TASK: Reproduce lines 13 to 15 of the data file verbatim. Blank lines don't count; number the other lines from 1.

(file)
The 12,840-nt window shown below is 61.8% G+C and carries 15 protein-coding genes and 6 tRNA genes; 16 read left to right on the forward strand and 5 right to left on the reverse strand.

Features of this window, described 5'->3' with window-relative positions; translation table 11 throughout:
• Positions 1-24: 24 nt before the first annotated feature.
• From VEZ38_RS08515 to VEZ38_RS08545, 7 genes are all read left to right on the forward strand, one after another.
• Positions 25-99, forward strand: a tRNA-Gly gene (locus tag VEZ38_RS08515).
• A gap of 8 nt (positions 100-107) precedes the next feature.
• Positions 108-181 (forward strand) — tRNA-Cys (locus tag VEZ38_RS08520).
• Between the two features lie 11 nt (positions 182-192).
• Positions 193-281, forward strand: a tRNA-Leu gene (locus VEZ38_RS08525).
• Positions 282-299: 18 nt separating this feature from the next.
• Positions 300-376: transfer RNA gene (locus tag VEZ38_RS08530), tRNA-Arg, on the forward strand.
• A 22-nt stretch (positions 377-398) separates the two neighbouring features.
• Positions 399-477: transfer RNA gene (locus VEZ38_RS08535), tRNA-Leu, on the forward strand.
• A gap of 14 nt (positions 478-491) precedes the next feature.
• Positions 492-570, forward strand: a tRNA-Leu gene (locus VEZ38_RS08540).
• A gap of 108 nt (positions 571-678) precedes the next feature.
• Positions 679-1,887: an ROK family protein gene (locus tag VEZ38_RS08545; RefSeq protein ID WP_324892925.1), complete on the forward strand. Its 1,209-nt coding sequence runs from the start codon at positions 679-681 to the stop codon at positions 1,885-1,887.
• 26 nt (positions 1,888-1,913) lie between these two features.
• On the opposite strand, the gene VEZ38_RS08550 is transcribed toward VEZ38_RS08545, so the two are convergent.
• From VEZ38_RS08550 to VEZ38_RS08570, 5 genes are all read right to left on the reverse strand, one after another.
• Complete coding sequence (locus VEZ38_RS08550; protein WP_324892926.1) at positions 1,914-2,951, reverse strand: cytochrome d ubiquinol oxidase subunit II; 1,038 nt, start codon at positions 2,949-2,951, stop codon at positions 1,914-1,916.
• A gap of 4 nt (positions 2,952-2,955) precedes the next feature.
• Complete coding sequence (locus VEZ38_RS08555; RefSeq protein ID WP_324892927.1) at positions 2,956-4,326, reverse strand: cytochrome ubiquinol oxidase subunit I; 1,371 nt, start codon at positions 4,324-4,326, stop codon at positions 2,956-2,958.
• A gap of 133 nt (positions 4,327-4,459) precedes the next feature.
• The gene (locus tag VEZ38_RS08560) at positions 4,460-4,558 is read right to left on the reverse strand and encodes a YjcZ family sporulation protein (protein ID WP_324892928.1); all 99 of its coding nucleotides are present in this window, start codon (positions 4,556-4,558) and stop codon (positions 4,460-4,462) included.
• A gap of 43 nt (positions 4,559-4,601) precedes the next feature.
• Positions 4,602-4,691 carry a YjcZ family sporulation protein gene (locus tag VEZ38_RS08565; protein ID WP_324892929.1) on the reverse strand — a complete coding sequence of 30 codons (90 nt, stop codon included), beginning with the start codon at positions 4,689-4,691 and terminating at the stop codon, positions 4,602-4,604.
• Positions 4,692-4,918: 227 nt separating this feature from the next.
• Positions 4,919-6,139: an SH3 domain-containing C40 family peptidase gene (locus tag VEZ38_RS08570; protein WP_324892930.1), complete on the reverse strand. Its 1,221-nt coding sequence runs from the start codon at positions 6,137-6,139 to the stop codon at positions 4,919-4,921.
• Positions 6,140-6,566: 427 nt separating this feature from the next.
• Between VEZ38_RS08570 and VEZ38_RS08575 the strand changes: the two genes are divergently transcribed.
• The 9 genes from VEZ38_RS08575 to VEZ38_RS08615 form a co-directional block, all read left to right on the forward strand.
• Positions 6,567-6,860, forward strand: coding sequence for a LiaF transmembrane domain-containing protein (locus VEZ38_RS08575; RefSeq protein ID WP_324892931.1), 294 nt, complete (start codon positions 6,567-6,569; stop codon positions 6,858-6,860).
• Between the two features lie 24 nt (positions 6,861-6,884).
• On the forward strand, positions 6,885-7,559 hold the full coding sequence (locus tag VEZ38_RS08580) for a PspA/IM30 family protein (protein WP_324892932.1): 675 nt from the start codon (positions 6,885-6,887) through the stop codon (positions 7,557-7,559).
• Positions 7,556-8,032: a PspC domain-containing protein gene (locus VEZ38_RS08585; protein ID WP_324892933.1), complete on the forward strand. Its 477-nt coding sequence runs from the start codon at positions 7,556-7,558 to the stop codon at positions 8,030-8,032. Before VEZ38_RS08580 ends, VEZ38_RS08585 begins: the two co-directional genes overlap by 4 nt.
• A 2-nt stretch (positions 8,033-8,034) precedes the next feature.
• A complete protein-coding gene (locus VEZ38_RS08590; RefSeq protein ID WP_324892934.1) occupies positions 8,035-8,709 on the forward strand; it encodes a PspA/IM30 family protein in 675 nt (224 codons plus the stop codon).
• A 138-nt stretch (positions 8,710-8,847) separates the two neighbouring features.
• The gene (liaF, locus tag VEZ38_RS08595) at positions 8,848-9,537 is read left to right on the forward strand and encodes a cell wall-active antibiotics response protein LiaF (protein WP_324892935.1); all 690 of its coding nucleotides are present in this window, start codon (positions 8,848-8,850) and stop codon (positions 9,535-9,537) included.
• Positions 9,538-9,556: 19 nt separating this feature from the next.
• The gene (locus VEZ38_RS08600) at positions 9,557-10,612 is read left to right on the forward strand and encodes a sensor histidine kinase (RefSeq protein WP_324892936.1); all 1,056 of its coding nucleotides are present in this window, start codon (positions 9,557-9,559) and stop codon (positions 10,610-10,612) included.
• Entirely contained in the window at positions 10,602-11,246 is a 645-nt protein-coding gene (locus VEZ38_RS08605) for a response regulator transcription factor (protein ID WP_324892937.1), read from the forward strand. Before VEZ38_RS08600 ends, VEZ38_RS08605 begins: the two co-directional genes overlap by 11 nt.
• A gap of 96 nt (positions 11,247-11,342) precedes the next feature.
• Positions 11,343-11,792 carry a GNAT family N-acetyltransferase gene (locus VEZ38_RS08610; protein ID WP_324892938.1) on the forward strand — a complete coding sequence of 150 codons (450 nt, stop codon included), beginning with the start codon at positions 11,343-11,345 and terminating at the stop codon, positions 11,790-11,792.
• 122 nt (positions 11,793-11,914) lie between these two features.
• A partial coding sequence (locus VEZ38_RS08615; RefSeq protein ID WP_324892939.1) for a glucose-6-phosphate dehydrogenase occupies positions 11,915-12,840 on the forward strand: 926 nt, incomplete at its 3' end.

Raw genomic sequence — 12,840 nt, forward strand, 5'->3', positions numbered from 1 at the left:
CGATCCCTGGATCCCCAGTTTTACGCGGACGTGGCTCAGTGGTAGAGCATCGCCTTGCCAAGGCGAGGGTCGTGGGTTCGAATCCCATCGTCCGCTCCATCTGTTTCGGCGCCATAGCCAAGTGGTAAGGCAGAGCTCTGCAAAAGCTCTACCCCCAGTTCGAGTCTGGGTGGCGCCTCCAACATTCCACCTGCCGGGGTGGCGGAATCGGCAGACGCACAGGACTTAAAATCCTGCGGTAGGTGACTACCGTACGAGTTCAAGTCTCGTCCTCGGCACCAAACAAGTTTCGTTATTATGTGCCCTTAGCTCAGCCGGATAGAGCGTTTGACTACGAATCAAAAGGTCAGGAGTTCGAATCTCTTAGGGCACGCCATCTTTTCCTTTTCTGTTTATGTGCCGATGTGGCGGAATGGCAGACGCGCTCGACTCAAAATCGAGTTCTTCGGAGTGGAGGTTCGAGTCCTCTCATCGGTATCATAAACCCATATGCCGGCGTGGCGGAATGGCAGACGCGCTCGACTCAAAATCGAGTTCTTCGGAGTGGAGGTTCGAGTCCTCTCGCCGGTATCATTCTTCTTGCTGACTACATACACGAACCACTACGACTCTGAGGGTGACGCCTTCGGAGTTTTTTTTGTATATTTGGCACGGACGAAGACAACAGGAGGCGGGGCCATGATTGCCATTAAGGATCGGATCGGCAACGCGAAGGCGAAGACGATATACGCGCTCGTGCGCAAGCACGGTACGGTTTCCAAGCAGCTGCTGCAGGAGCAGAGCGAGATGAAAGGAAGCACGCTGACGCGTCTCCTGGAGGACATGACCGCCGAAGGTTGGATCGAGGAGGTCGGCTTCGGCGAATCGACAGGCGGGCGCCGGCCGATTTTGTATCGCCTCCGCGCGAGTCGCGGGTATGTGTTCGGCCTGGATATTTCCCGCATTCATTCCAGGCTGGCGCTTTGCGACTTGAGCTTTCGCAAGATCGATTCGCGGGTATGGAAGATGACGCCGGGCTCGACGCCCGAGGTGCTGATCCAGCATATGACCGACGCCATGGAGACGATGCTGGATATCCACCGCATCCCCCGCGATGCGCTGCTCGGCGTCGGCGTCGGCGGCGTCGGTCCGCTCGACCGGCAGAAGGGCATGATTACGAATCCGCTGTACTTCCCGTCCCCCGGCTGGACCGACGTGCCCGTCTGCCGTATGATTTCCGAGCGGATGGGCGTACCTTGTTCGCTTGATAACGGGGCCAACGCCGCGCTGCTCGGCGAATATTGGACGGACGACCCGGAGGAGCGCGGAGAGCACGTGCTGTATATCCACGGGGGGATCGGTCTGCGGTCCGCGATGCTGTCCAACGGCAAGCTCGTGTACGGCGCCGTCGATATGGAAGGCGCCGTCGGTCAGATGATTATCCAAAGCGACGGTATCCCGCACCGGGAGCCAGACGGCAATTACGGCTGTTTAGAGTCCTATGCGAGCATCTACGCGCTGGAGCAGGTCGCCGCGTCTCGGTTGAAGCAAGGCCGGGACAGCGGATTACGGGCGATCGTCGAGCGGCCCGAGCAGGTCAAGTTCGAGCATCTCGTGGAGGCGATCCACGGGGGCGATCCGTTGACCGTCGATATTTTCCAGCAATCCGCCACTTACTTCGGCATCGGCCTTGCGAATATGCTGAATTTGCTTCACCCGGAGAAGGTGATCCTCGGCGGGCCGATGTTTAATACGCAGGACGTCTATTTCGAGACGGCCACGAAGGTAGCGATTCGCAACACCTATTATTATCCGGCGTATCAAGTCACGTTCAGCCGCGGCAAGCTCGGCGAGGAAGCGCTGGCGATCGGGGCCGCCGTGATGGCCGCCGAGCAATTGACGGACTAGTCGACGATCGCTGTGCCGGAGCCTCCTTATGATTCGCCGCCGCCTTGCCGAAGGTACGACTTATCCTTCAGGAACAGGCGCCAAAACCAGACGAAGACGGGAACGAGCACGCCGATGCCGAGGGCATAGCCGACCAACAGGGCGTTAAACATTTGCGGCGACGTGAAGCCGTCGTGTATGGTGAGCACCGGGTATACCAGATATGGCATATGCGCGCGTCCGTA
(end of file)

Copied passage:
• Positions 399-477: transfer RNA gene (locus VEZ38_RS08535), tRNA-Leu, on the forward strand.
• A gap of 14 nt (positions 478-491) precedes the next feature.
• Positions 492-570, forward strand: a tRNA-Leu gene (locus VEZ38_RS08540).